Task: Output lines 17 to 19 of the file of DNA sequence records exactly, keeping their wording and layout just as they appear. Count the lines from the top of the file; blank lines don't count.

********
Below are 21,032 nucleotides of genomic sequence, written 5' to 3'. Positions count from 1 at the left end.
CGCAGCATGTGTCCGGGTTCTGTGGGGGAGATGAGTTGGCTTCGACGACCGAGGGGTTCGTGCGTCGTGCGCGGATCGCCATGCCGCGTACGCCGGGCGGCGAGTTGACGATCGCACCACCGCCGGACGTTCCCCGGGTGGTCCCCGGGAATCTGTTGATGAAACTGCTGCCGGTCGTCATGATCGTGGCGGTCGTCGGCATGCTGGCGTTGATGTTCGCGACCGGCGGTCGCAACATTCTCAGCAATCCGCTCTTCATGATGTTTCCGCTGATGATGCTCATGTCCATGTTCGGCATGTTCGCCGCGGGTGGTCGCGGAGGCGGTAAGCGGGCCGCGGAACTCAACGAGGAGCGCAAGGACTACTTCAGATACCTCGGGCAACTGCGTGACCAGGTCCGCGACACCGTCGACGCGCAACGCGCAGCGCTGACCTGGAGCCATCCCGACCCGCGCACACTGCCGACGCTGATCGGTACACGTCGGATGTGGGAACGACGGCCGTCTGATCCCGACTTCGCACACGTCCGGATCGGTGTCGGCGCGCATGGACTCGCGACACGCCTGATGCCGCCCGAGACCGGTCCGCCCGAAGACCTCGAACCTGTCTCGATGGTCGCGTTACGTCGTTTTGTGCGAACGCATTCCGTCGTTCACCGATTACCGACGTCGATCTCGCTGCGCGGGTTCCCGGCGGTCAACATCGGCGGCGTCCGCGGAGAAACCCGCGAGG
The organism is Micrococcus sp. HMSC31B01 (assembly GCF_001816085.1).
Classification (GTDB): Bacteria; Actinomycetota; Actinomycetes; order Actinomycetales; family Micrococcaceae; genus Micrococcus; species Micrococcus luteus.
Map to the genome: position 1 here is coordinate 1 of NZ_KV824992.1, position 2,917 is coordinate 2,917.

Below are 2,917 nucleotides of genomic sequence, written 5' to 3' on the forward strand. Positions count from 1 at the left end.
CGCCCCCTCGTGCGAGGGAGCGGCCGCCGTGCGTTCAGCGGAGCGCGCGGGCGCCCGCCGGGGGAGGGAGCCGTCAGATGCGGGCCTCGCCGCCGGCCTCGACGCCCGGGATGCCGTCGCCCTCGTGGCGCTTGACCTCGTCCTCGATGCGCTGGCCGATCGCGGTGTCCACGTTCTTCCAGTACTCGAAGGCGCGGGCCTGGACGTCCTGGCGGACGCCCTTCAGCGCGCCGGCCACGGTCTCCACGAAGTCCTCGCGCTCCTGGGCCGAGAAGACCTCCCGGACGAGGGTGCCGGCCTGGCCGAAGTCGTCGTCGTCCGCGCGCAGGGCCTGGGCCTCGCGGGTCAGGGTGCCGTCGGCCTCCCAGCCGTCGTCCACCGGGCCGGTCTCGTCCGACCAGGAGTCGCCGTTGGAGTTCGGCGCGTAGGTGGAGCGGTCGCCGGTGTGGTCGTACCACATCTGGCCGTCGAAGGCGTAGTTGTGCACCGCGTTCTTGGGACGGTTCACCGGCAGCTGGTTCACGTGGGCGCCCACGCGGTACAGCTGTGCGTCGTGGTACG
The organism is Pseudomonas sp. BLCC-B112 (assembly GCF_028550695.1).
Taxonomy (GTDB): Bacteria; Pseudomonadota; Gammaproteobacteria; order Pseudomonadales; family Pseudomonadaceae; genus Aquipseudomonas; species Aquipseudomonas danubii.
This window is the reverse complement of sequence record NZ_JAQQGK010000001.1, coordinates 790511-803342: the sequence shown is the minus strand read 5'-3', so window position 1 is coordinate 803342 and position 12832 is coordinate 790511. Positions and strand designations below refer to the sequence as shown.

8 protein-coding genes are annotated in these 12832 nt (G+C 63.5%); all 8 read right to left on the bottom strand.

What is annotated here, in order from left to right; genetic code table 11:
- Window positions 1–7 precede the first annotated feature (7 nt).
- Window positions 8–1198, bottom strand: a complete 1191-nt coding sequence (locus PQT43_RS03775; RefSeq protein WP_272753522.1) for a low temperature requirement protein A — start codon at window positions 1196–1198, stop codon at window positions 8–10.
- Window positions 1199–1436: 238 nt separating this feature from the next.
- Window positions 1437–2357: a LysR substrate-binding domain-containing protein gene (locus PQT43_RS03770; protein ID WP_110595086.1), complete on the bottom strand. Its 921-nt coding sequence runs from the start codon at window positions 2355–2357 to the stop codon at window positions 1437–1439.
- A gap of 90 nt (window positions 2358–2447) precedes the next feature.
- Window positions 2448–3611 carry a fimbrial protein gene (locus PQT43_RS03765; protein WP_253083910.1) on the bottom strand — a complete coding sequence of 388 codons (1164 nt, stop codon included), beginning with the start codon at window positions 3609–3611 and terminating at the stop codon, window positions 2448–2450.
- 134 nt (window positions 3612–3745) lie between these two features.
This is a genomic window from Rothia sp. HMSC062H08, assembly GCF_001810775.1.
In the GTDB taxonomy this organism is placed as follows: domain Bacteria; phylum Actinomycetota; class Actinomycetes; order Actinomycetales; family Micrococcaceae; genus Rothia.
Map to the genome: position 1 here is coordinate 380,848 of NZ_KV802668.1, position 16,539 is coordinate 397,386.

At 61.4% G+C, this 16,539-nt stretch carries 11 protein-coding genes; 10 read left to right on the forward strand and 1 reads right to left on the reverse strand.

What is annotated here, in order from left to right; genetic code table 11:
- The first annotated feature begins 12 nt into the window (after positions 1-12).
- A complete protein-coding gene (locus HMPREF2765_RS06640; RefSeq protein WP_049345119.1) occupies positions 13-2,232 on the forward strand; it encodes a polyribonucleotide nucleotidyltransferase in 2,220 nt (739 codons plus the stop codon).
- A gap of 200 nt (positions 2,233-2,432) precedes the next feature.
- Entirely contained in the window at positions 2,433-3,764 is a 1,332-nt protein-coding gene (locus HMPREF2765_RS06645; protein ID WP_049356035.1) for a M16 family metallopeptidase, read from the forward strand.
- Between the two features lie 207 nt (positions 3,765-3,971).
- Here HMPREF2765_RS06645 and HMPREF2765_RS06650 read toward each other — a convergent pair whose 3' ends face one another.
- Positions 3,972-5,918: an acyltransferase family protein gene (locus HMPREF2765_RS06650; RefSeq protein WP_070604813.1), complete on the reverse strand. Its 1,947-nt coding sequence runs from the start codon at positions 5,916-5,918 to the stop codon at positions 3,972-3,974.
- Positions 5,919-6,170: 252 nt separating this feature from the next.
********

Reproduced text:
- A gap of 90 nt (window positions 2358–2447) precedes the next feature.
- Window positions 2448–3611 carry a fimbrial protein gene (locus PQT43_RS03765; protein WP_253083910.1) on the bottom strand — a complete coding sequence of 388 codons (1164 nt, stop codon included), beginning with the start codon at window positions 3609–3611 and terminating at the stop codon, window positions 2448–2450.
- 134 nt (window positions 3612–3745) lie between these two features.